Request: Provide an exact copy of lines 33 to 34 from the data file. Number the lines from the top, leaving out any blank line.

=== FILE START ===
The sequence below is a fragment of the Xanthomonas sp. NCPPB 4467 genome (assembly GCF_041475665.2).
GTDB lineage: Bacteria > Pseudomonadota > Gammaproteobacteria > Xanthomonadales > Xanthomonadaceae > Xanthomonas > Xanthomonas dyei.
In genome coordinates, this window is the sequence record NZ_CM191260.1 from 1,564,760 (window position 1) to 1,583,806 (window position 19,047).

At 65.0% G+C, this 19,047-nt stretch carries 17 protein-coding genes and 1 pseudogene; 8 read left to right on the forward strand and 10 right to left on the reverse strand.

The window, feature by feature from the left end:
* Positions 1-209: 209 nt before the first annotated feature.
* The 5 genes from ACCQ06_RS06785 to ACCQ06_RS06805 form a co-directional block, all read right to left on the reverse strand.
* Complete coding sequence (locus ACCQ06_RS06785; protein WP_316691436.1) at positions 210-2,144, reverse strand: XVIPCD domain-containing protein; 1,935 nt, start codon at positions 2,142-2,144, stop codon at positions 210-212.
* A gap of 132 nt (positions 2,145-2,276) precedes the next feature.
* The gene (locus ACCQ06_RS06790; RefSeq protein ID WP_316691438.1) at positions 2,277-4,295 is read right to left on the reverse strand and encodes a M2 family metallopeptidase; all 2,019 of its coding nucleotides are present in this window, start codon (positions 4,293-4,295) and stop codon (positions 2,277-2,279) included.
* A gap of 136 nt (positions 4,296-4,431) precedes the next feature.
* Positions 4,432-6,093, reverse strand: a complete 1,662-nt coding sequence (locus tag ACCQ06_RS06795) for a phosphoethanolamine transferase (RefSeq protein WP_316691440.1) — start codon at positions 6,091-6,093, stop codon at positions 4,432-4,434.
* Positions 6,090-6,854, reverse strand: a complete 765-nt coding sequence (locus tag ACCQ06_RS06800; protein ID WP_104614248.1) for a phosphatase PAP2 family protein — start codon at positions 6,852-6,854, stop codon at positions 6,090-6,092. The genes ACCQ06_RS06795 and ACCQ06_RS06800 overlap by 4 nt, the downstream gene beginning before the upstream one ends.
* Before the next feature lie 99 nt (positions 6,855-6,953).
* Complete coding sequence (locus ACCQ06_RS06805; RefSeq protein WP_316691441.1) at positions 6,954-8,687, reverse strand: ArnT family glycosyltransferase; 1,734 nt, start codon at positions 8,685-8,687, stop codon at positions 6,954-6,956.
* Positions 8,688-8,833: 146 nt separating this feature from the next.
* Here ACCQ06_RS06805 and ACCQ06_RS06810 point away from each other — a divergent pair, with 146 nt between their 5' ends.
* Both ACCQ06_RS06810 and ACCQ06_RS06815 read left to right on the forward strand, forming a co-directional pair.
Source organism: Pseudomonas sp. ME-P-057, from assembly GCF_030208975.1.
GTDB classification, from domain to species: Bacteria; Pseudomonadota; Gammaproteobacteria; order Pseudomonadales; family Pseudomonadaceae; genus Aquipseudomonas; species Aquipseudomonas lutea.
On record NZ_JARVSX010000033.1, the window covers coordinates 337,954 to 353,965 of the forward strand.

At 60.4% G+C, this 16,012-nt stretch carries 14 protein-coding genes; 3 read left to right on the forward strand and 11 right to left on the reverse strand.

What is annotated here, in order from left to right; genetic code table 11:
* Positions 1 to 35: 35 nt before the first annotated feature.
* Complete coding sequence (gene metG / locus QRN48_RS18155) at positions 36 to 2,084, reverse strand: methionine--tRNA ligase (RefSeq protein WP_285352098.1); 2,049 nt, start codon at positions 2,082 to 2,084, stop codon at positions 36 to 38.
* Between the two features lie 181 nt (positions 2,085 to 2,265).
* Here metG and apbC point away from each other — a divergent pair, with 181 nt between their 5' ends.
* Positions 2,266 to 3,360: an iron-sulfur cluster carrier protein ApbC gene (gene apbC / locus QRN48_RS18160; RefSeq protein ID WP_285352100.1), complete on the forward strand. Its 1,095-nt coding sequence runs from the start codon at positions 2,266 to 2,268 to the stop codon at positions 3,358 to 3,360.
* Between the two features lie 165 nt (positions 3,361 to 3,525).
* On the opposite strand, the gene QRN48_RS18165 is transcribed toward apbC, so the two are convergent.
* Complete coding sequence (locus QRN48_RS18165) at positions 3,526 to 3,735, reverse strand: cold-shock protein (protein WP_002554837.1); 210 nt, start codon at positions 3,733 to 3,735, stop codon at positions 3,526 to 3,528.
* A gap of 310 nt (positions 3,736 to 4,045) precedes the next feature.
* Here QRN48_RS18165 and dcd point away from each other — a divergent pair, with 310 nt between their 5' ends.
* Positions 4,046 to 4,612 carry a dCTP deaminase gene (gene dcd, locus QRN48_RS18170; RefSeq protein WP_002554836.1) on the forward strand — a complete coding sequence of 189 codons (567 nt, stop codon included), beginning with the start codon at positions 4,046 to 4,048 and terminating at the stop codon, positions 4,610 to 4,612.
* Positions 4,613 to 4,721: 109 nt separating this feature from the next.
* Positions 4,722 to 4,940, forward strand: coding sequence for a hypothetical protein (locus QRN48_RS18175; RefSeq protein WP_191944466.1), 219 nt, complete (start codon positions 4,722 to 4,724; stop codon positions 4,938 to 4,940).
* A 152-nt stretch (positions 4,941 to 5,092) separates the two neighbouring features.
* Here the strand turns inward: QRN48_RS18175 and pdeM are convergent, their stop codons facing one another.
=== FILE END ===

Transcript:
* Here QRN48_RS18165 and dcd point away from each other — a divergent pair, with 310 nt between their 5' ends.
* Positions 4,046 to 4,612 carry a dCTP deaminase gene (gene dcd, locus QRN48_RS18170; RefSeq protein WP_002554836.1) on the forward strand — a complete coding sequence of 189 codons (567 nt, stop codon included), beginning with the start codon at positions 4,046 to 4,048 and terminating at the stop codon, positions 4,610 to 4,612.